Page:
“We met at the dance. Gee, that was a month, to the day! How time flies!” Jack let out a soft chuckle that turned into more of a rasping cough. His lung contemplated leaving the body, but decided on staying for a little while longer. Silence filled the shack.
            “I was leaning against the wall, staring at the lights. They were not that bright, but for some reason they annoyed me. They kept on spilling out white blankness. What’s up with that? And- and then a song came on. It was a real good song, too, the kind you listen to when you’re alone and think ‘Gee, this is a nice song.’ But, it was a slow song, and I didn’t have anyone to dance with, so I just kept on leaning and stared at the lights, crying a little. When I looked down, I saw you.”
            Jack smiled, showing his toothy wolf-smile, the kind of teeth you see on a nature show, covered with blood and satisfaction. Jack’s smile was not bloody, nor was it satisfied. Snowy drifts continued to pound the weak pane on the shack, and Jack sniffed a little.
            “I sort of just stared,” Jack reflected, “and gaped a bit. You were beautiful. That way your hair was tied up in a knot, with your bangs still covering your eyes, stole my soul. You took a little step towards me, and your blouse danced about even though there wasn’t any breeze. When you held out your hand, I- well, well I- I was speechless. But I took it, and we danced. The song played, and your body moved with mine, and your feet glided across the floor, and I thought to myself, ‘Gee, this is happening.’ Then the song was over. And you left, and then I left.”
            Jack shot up off his mat, resembling an awakened corpse springing from the grave. A tear sat on his cheek, a perfect droplet of sadness. “We talked a bit in the halls, you know? A simple ‘Hello’ and ‘Hi, there’ to start. Then we ate lunch together a few times. That was fun, right?” Jack tried to laugh, but this time he just coughed and another tear fell out of his eye. “That’s when people started whispering. And you stopped talking to me for a bit. I didn’t know what I did. I thought we were friends. I tried writing letters, leaving notes. You didn’t-” Jack stifled a sob, and continued. “You didn’t reply. Then that girl, your best friend, told me ‘Get lost’, like she knew what was good for us.”
            The shack was shaking all about now, its rusty nails holding the planks the same way gum stops a leak. Icy winds howled, battering the glass. Jack threw some clothing, a hair-tie and a blouse, onto the fire, and felt the expanding heat on his frozen hands.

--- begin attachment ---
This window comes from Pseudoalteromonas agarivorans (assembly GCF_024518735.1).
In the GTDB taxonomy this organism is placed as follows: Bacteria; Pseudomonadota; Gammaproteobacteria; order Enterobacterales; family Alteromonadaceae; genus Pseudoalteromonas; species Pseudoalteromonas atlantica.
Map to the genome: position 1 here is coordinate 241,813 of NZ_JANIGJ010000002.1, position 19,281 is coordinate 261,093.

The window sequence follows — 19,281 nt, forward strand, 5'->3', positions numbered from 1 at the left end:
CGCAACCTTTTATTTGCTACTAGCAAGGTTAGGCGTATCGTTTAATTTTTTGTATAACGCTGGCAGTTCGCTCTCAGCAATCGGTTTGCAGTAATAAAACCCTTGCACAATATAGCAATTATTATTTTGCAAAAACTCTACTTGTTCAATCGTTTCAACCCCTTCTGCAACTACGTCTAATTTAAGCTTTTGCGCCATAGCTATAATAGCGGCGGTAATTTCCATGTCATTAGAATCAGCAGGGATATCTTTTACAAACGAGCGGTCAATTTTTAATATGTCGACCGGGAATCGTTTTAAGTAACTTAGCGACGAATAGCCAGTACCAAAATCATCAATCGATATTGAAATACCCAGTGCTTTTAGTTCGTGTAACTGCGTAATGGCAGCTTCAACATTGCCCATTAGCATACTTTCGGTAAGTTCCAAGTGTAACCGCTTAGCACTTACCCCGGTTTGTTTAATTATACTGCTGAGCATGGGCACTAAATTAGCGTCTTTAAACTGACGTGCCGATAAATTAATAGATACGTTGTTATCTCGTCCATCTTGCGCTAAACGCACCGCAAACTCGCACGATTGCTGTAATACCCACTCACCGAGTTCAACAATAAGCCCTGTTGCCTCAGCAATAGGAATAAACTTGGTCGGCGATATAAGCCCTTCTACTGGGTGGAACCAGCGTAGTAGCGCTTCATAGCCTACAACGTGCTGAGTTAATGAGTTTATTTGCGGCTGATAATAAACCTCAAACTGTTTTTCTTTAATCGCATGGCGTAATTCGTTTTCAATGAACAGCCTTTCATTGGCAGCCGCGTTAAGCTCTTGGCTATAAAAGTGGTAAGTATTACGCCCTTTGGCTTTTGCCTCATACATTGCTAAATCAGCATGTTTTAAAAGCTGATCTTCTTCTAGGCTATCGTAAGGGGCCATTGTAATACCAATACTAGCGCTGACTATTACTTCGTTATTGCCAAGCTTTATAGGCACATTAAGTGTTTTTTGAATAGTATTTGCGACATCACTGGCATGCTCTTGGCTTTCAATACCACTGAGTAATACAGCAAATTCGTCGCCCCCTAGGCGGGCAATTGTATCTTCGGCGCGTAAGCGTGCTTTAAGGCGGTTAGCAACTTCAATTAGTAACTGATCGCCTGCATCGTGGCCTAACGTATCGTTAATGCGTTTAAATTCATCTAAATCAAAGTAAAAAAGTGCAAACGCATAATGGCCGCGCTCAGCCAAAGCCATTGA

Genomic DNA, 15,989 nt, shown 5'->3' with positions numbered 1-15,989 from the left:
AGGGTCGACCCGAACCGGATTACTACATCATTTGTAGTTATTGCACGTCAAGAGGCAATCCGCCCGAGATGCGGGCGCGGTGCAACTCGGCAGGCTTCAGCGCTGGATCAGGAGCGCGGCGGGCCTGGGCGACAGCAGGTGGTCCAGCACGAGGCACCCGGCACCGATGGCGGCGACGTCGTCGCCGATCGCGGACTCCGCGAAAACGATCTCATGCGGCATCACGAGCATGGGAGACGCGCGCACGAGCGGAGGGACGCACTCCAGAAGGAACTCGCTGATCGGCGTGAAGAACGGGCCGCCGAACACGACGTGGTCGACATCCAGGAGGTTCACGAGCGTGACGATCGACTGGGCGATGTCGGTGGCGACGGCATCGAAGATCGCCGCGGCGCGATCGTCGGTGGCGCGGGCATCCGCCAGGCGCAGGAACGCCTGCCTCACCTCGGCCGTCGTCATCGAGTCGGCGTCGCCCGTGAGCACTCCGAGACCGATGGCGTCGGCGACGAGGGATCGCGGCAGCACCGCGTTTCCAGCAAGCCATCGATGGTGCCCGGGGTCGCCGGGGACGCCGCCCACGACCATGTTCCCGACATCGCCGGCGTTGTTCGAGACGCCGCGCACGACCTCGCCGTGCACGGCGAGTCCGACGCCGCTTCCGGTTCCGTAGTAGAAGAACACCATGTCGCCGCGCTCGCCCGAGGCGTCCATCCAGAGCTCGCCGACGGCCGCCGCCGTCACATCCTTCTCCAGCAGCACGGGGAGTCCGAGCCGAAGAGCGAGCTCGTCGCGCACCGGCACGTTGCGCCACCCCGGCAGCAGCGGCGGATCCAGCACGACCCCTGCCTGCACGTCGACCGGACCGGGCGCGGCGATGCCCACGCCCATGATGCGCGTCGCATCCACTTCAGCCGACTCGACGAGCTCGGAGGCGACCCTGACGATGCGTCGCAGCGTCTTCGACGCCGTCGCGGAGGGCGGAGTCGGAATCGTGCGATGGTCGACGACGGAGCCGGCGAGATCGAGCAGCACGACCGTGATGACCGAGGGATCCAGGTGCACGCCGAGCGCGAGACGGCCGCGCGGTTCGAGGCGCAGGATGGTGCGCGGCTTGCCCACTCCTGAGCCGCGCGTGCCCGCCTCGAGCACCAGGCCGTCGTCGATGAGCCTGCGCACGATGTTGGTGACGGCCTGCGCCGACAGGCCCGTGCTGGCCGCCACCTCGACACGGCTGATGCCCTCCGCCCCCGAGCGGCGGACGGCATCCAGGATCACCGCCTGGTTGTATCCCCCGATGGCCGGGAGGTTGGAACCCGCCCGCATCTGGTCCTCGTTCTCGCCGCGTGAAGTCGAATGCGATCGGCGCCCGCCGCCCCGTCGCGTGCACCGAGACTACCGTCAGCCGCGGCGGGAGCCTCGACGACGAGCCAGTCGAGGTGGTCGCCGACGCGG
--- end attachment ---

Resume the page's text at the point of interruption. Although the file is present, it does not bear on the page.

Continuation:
“I listed to our song every day. Our song. I thought to myself, ‘Hell, we were together before. We can be together now!’ So I followed you home from school that Friday afternoon, with a rose. You didn’t notice me when you walked in, or when you ate dinner, or when you stripped and started to shower. I waited till late, and then I broke in. I knew you’d have to accept me when you saw the rose. How could you not? How could you NOT?!” Jack let out a painful wail, tears streaming from his cheeks like twin rivers in flood season. Outside, nature herself let out her sorrow and grief, chilling everything to its core.
            Another stifled sob was uttered, and Jack tried to compose himself. “It was- it was real hard to explain everything to your father. He had the baseball bat and I had the rose and I thought it might have been funny if it wasn’t so serious. Well, it got more serious, and you walked downstairs, and saw me with the bloody knife.” Jack cried once more, but it sounded as if he were screaming, the sharp sound piercing through the noise of the wind like a blade. “You- you screamed! And I screamed! As soon as I saw the phone in your hand, I knew what you were trying to do. I- I didn’t know how else to act! Everything sped up, and life just slipped by, like I fainted. I remember the light on the ceiling, how it just poured out whiteness. And I looked down, real fast, like waking from a nightmare. Then- then…”
Words failed, and Jack broke down. Utterances of deep, destructive passion sounded beyond the shack, into the forest. Nature had ceased her inclemency, forfeiting to the storm within Jack’s heart.  Tears pooled about the ragged mat. The fire faded and died.
Jack gazed across the shack through his blood-shot eyes, struggling in vain to breath, to speak, to recall.
            The corpse of a young girl gazed back.